“In the past, it may have not been interesting as an investment location because its remoteness means it is not easy to visit, but these days it’s different. People can see the prices and understand buying here is a good way to get on to the property ladder.”
For Queenstown-based investor Janelle Hazeldine, Invercargill was a far more attractive option than Dunedin. “We found it was possible to buy a warm, solid brick house in a decent area for around $250,000 with returns easily at around the 8% margin and little maintenance needed. It simply made good sense and, as a bonus, we have seen good capital gain on our first property over 18 months.”
But as more people become aware of the investment potential, the more heated the market has got. Multiple offers on properties have become common and demand is starting to outpace supply.
One major contributor to the increased demand is one of the Invercargill City Council’s strategies to attract more people to the city: the Southern Institute of Technology (S.I.T) and its zero-fees structure. This is drawing in a growing number of students and is a strong driver for local services and businesses.
Traditionally, it has been the Tiwai Point aluminium smelter and the surrounding farming community which have been the big economic drivers in the area. But the reliance on the smelter and farming has prompted a drive for economic diversification.
The Invercargill City Council has been actively working to develop alternative industries, such as tulip farming, and encourage new, innovative businesses. Alongside tertiary education, there is a growing focus on tourism and positioning Invercargill as the heart of the conference business in Southland.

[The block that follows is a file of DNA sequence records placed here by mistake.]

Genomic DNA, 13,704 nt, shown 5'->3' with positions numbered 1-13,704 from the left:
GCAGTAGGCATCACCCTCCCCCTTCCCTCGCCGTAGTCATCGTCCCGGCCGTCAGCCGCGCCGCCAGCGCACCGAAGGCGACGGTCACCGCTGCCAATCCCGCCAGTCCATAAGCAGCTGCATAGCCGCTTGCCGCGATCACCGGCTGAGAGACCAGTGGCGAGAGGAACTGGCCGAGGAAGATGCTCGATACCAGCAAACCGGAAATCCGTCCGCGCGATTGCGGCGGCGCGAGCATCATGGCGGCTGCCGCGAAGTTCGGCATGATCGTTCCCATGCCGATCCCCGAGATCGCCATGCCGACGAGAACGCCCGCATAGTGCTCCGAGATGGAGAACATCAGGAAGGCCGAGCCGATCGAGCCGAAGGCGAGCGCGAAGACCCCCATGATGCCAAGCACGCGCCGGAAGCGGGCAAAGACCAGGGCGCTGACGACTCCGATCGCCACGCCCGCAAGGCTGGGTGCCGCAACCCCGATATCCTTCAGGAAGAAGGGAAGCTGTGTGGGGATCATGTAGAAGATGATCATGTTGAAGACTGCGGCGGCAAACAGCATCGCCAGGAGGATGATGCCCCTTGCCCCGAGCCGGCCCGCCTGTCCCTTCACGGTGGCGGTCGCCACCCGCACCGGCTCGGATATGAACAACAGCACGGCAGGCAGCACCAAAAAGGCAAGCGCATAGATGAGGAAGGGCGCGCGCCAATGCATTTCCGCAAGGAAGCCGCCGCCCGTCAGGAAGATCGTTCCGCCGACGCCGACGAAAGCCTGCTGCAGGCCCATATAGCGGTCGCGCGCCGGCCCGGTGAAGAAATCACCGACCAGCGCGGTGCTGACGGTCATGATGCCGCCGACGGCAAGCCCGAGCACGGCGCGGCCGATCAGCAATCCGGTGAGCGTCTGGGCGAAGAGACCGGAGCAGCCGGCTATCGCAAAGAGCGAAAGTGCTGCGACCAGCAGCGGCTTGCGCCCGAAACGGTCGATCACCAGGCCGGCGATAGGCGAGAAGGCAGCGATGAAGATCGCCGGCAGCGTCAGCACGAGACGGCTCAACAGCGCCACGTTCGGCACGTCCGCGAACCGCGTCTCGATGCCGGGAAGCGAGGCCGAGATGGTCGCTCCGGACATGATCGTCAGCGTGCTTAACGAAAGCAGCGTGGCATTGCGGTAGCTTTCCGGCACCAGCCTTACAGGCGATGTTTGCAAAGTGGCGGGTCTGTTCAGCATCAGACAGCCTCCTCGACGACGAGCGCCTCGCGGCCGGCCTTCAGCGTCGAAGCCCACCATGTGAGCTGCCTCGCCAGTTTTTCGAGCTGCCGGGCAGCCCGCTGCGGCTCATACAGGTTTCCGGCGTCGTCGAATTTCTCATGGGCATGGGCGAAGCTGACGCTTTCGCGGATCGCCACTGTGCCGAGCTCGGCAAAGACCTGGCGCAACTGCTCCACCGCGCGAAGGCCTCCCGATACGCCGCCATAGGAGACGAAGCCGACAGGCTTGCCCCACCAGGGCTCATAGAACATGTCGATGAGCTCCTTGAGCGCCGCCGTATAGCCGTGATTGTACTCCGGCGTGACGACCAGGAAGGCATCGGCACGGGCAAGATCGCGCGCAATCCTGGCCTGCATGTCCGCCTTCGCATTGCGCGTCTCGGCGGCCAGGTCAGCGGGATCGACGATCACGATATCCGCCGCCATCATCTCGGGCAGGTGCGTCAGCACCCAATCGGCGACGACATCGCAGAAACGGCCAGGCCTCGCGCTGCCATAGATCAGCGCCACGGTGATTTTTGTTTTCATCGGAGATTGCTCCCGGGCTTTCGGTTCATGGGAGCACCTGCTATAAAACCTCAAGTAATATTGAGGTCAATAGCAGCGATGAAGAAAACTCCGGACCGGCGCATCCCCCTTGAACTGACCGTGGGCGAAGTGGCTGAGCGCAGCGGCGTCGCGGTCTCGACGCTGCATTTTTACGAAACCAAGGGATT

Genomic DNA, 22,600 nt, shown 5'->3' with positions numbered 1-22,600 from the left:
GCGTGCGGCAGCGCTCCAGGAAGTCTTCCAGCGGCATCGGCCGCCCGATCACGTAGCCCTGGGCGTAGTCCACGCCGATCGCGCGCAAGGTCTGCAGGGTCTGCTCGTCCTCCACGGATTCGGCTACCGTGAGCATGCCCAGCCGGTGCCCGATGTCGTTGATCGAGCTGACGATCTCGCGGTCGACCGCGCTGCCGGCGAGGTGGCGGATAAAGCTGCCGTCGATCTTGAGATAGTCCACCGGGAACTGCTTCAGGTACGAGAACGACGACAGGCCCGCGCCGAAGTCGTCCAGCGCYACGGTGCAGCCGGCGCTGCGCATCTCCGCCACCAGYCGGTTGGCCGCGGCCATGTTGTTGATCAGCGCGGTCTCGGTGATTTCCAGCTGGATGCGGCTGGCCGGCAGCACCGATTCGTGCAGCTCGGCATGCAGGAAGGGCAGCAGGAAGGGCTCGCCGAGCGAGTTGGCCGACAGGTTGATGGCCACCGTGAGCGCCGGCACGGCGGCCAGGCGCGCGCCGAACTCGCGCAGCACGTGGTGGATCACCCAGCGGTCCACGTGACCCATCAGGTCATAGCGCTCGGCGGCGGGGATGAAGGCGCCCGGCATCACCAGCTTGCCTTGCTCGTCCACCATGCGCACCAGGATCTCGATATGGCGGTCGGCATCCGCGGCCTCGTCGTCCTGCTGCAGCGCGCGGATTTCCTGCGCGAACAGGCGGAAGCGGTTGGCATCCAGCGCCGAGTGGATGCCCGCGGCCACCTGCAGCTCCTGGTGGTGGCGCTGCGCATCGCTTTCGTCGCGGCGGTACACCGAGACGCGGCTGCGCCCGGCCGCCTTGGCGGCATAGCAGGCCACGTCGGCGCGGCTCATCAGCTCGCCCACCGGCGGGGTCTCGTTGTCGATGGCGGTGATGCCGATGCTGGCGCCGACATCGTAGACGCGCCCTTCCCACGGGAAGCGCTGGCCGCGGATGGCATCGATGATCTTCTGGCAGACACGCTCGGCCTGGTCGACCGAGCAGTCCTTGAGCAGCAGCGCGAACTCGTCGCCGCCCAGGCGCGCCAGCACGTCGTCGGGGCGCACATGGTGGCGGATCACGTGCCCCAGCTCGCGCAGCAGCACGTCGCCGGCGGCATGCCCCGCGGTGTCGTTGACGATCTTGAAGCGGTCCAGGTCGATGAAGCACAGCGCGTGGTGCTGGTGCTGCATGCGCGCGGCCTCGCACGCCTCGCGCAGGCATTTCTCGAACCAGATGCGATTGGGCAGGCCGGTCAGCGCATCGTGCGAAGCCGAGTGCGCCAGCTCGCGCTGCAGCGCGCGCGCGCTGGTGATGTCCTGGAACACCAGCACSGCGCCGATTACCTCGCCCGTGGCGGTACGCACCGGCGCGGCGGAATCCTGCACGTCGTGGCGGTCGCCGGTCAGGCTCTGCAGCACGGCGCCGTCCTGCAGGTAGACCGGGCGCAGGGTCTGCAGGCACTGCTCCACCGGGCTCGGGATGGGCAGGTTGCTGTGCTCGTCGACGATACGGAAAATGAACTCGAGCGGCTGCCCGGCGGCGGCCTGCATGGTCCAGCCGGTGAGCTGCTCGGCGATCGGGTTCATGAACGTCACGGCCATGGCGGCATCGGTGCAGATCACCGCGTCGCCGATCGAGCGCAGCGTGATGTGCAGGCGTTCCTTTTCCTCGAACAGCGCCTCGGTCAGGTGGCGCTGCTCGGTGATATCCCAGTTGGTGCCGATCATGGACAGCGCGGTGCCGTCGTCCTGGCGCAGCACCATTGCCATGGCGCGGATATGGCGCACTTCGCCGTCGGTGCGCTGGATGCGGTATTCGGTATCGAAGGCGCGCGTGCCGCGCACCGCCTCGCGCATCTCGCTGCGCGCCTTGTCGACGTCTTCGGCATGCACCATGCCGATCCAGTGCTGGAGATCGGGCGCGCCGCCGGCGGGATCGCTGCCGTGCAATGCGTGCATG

Another, perhaps surprising, move has been into the lucrative space industry. The Awarua Ground Station is just 11 kilometres from Invercargill and is one of only a few satellite tracking stations in the Southern Hemisphere.
It works with a number of major players in the space industry, including the French Space Agency and now New Zealand’s own RocketLab. Satellite tracking requires specialist skills and local businesses are increasingly filling the required roles.
Invercargill has some other solid economic drivers in the form of the Fonterra Edendale plant, which is a big employer and just 20 minutes away, and the fisheries in nearby Bluff. Additionally, the Council has recently committed to the redevelopment of Southland Museum and Art Gallery, the development of a new Art Centre and expanding the local pools complex.
Tight rental times
Many of the industries that make up Invercargill’s economy attract employees on short to long term contracts. That means reliably good rental returns have long been a feature of the market. Hazeldine cites yields of easily 8%, but Strang estimates yields to often sit around the 10% to 12% mark and that makes the potential for cash flow a big attraction of investors.